But here’s the truth: our lives are always in transition. There’s always messiness. There’s always going to be something interrupting our set habits, schedule, routines. There is always disorder. We’ll always feel uncertainty because of all of that chaos.

This is the simple fact of our lives. And yet, we want order. We want simple answers. We want the perfect daily routine, the perfect set of habits, the smooth ride of a Japanese bullet train (shinkansen).

This desire for order, simplicity, consistency and perfection in the face of the reality of disorder, complications, interruptions and messiness is the cause of our anxiety, stress, disappointment with ourselves, struggle and frustrations.

Let’s be clear about that: we cause our own difficulties and stress simply by not accepting the way things are. We are the cause of the anxiety and frustration, not any external factors. This isn’t something to feel shame about, but rather a fact to rejoice: we have the power to remove that stress by simply accepting the true nature of our lives.

Things are always in transition. Things will always be messy and disordered.

And that’s not a problem.

It’s nothing to worry about.

It’s actually a thing of beauty. Think of nature: it’s not straight lines and smoothness, it’s chaos and random growth, it’s blooms and disruption, adaptation and flow. It is so beautiful, because of its disorder.

Once we see the beauty in the disorder of our lives, we can accept it and relax into it. Instead of struggling and holding tightly to our ideals, we can relax our grip, relax our bodies, and just breathe. Loosen our hold on how we wish things were, and just be in the middle of the chaos in a relaxed open awareness.

Relax into the disorder. It’s a warm jacuzzi of a bath.

How to Herd Cats (or Work with the Disorder of Our Lives)

So we’re accepting, we’re relaxing, we’re enjoying the beauty of it all. Wonderful! Now what?

How do we herd the disorder of our lives in some semblance of a direction? How do we herd the cats to go somewhere we’d like them to go?

If we accept that we’re herding cats and not trying to run a smooth bullet train ride, we can work with the chaotic nature of the cats. We know cats aren’t going to follow directions or go on a schedule. We know the nature of cats, and to expect them to be a bullet train is ridiculous.

With that in mind, let’s talk about a method of herding cats (the disorder of our lives):

  1. Set an intention. Think of this as a direction you’d like to head in. You want your life to go in the direction of better health … so you have an intention to take care of your health with exercise and a diet full of veggies.
  2. Start herding the cats in that direction. Intention is nothing without action. So start moving things in that direction — it might mean setting reminders, asking for support from family, putting notes to yourself around the house, having your running shoes next to your bed, finding a workout partner, finding some good healthy recipes, etc.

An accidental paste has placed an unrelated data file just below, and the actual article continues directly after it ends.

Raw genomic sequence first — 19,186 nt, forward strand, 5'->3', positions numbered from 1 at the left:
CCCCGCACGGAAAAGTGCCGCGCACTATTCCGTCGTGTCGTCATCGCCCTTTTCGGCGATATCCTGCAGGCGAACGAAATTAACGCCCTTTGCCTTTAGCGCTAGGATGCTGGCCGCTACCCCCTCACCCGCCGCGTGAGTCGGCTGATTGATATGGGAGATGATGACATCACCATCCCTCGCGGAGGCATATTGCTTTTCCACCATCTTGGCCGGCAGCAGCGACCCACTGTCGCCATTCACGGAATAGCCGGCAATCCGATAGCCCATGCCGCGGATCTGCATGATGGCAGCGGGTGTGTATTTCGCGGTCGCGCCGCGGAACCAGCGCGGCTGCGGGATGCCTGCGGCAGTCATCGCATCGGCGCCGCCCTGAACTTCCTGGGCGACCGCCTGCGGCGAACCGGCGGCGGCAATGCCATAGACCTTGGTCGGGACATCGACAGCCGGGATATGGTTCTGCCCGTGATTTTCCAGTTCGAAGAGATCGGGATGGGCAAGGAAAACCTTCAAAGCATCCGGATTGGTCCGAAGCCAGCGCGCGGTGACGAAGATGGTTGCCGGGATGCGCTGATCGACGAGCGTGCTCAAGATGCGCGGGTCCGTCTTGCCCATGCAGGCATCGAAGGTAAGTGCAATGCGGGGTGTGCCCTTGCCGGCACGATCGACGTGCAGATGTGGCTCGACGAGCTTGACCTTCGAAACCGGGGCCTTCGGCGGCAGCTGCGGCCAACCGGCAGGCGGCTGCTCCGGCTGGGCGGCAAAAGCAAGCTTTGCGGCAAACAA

3. Try to keep the cats going in the right direction. Continue to try to keep your intention, for as long as you can. Things will go astray (we’re herding cats here, c’mon), but for as long as you can, keep them going in the right direction. Keep adding more structure, reminders, accountability, rewards, etc.
  4. When things go astray (they will), don’t get bothered by it. It’s a part of the process. Relax into it, and just start again. Yep, you herd me (har!). Just start again, going back to Step 1.

There’s no Step 5. You just keep setting that intention, keep taking action to go in the right direction and stay on track, and when things go astray, relax and don’t be bothered, but continue the process. It’s not really “starting again” actually, but just continuing the herding.

It’s that simple. When things go astray, it’s not a problem. There’s never a problem, it’s all just beautiful chaos with a loving intention.

What about the 2nd person (from the beginning of this article), who wants to find the perfect order of habits and routines? They are herding the cats of their day — there isn’t a perfect order, it’s just continually experimenting, continually trying new habits, continually learning what works and what doesn’t (and what works this month might be different than last month).

Think of the habits and routines and tasks and chores of your day/week as the cats you’re herding, in this case. They don’t want to be put in order. You can try to organize, which is totally fine, but just don’t stress too much about getting things in the right order, organized properly. Just herd the chaos of your day, with loving intention. Learn to love the flow, instead of wanting things to be set.

The wild flow of our lives is a thing of heartbreaking beauty and joy.

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7 days ago
This is useful as a remedy to
“Once I get past this trip/project/illness/visit from my inlaws … then everything will settle down!”
Waterloo, Canada